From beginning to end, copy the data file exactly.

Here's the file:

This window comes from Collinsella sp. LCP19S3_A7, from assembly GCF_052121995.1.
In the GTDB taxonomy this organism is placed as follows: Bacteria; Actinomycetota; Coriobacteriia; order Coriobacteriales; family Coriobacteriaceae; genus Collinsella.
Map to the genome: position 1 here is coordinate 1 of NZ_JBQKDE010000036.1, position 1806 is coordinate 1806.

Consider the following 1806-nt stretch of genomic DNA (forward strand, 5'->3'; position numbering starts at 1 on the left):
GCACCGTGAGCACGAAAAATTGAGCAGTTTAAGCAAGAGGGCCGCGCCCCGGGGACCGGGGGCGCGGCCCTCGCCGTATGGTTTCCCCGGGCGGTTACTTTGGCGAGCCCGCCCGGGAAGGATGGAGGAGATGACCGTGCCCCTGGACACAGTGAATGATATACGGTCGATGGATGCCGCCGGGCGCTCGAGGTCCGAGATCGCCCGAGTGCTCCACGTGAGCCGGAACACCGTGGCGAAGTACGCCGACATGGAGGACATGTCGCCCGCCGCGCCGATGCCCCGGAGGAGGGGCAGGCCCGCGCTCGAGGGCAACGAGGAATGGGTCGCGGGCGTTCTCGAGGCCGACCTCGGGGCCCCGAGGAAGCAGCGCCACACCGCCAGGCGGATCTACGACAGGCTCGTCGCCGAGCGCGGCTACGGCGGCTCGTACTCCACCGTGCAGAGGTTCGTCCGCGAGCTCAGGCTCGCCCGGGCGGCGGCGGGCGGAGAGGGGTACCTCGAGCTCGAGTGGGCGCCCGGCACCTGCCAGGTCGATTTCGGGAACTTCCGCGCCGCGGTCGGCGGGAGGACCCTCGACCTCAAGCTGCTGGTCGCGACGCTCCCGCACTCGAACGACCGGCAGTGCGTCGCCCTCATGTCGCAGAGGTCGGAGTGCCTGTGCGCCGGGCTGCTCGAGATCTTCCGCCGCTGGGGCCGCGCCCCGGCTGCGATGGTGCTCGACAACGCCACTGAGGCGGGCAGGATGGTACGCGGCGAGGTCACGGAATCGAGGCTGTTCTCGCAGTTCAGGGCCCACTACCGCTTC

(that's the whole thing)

This window comes from Collinsella sp. LCP19S3_A7, from assembly GCF_052121995.1.
In the GTDB taxonomy this organism is placed as follows: Bacteria; Actinomycetota; Coriobacteriia; order Coriobacteriales; family Coriobacteriaceae; genus Collinsella.
Map to the genome: position 1 here is coordinate 1 of NZ_JBQKDE010000036.1, position 1806 is coordinate 1806.

Consider the following 1806-nt stretch of genomic DNA (forward strand, 5'->3'; position numbering starts at 1 on the left):
GCACCGTGAGCACGAAAAATTGAGCAGTTTAAGCAAGAGGGCCGCGCCCCGGGGACCGGGGGCGCGGCCCTCGCCGTATGGTTTCCCCGGGCGGTTACTTTGGCGAGCCCGCCCGGGAAGGATGGAGGAGATGACCGTGCCCCTGGACACAGTGAATGATATACGGTCGATGGATGCCGCCGGGCGCTCGAGGTCCGAGATCGCCCGAGTGCTCCACGTGAGCCGGAACACCGTGGCGAAGTACGCCGACATGGAGGACATGTCGCCCGCCGCGCCGATGCCCCGGAGGAGGGGCAGGCCCGCGCTCGAGGGCAACGAGGAATGGGTCGCGGGCGTTCTCGAGGCCGACCTCGGGGCCCCGAGGAAGCAGCGCCACACCGCCAGGCGGATCTACGACAGGCTCGTCGCCGAGCGCGGCTACGGCGGCTCGTACTCCACCGTGCAGAGGTTCGTCCGCGAGCTCAGGCTCGCCCGGGCGGCGGCGGGCGGAGAGGGGTACCTCGAGCTCGAGTGGGCGCCCGGCACCTGCCAGGTCGATTTCGGGAACTTCCGCGCCGCGGTCGGCGGGAGGACCCTCGACCTCAAGCTGCTGGTCGCGACGCTCCCGCACTCGAACGACCGGCAGTGCGTCGCCCTCATGTCGCAGAGGTCGGAGTGCCTGTGCGCCGGGCTGCTCGAGATCTTCCGCCGCTGGGGCCGCGCCCCGGCTGCGATGGTGCTCGACAACGCCACTGAGGCGGGCAGGATGGTACGCGGCGAGGTCACGGAATCGAGGCTGTTCTCGCAGTTCAGGGCCCACTACCGCTTC